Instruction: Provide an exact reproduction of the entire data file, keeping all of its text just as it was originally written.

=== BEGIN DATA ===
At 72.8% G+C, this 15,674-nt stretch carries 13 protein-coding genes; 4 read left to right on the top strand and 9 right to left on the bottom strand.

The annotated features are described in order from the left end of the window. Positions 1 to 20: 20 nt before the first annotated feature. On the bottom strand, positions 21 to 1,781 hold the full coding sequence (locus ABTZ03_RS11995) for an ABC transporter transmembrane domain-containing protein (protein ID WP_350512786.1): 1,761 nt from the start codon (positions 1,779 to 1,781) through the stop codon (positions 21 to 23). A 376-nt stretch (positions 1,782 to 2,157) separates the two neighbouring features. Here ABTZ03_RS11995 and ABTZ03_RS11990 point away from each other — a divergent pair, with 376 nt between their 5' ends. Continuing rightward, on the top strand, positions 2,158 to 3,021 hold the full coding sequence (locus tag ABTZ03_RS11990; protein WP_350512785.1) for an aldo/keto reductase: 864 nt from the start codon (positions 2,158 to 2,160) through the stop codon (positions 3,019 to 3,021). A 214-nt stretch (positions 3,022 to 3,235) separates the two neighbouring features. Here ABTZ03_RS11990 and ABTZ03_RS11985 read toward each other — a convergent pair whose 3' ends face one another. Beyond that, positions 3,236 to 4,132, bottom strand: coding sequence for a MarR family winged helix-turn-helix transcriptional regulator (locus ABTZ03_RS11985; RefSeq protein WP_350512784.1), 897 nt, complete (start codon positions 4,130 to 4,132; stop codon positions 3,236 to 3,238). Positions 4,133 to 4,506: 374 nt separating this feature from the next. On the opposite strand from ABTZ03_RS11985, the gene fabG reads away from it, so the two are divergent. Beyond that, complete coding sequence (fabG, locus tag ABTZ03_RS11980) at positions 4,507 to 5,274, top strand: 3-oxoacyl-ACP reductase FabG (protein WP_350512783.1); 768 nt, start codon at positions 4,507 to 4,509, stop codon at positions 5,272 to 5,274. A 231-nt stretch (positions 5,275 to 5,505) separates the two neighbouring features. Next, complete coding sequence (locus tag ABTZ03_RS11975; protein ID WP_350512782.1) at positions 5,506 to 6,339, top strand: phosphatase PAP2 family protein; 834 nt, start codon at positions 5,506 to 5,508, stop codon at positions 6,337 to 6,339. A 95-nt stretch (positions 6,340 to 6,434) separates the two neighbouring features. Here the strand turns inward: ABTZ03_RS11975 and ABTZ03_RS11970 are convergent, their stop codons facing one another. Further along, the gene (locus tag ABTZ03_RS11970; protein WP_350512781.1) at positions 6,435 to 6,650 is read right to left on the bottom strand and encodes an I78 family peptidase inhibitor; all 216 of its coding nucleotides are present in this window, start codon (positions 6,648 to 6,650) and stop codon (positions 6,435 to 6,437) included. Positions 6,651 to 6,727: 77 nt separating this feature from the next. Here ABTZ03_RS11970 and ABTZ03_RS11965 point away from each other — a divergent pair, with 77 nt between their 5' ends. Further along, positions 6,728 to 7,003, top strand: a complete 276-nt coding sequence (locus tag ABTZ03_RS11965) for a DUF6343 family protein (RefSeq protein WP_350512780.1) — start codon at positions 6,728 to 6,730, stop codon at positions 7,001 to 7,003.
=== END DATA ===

At 72.8% G+C, this 15,674-nt stretch carries 13 protein-coding genes; 4 read left to right on the top strand and 9 right to left on the bottom strand.

The annotated features are described in order from the left end of the window. Positions 1 to 20: 20 nt before the first annotated feature. On the bottom strand, positions 21 to 1,781 hold the full coding sequence (locus ABTZ03_RS11995) for an ABC transporter transmembrane domain-containing protein (protein ID WP_350512786.1): 1,761 nt from the start codon (positions 1,779 to 1,781) through the stop codon (positions 21 to 23). A 376-nt stretch (positions 1,782 to 2,157) separates the two neighbouring features. Here ABTZ03_RS11995 and ABTZ03_RS11990 point away from each other — a divergent pair, with 376 nt between their 5' ends. Continuing rightward, on the top strand, positions 2,158 to 3,021 hold the full coding sequence (locus tag ABTZ03_RS11990; protein WP_350512785.1) for an aldo/keto reductase: 864 nt from the start codon (positions 2,158 to 2,160) through the stop codon (positions 3,019 to 3,021). A 214-nt stretch (positions 3,022 to 3,235) separates the two neighbouring features. Here ABTZ03_RS11990 and ABTZ03_RS11985 read toward each other — a convergent pair whose 3' ends face one another. Beyond that, positions 3,236 to 4,132, bottom strand: coding sequence for a MarR family winged helix-turn-helix transcriptional regulator (locus ABTZ03_RS11985; RefSeq protein WP_350512784.1), 897 nt, complete (start codon positions 4,130 to 4,132; stop codon positions 3,236 to 3,238). Positions 4,133 to 4,506: 374 nt separating this feature from the next. On the opposite strand from ABTZ03_RS11985, the gene fabG reads away from it, so the two are divergent. Beyond that, complete coding sequence (fabG, locus tag ABTZ03_RS11980) at positions 4,507 to 5,274, top strand: 3-oxoacyl-ACP reductase FabG (protein WP_350512783.1); 768 nt, start codon at positions 4,507 to 4,509, stop codon at positions 5,272 to 5,274. A 231-nt stretch (positions 5,275 to 5,505) separates the two neighbouring features. Next, complete coding sequence (locus tag ABTZ03_RS11975; protein ID WP_350512782.1) at positions 5,506 to 6,339, top strand: phosphatase PAP2 family protein; 834 nt, start codon at positions 5,506 to 5,508, stop codon at positions 6,337 to 6,339. A 95-nt stretch (positions 6,340 to 6,434) separates the two neighbouring features. Here the strand turns inward: ABTZ03_RS11975 and ABTZ03_RS11970 are convergent, their stop codons facing one another. Further along, the gene (locus tag ABTZ03_RS11970; protein WP_350512781.1) at positions 6,435 to 6,650 is read right to left on the bottom strand and encodes an I78 family peptidase inhibitor; all 216 of its coding nucleotides are present in this window, start codon (positions 6,648 to 6,650) and stop codon (positions 6,435 to 6,437) included. Positions 6,651 to 6,727: 77 nt separating this feature from the next. Here ABTZ03_RS11970 and ABTZ03_RS11965 point away from each other — a divergent pair, with 77 nt between their 5' ends. Further along, positions 6,728 to 7,003, top strand: a complete 276-nt coding sequence (locus tag ABTZ03_RS11965) for a DUF6343 family protein (RefSeq protein WP_350512780.1) — start codon at positions 6,728 to 6,730, stop codon at positions 7,001 to 7,003.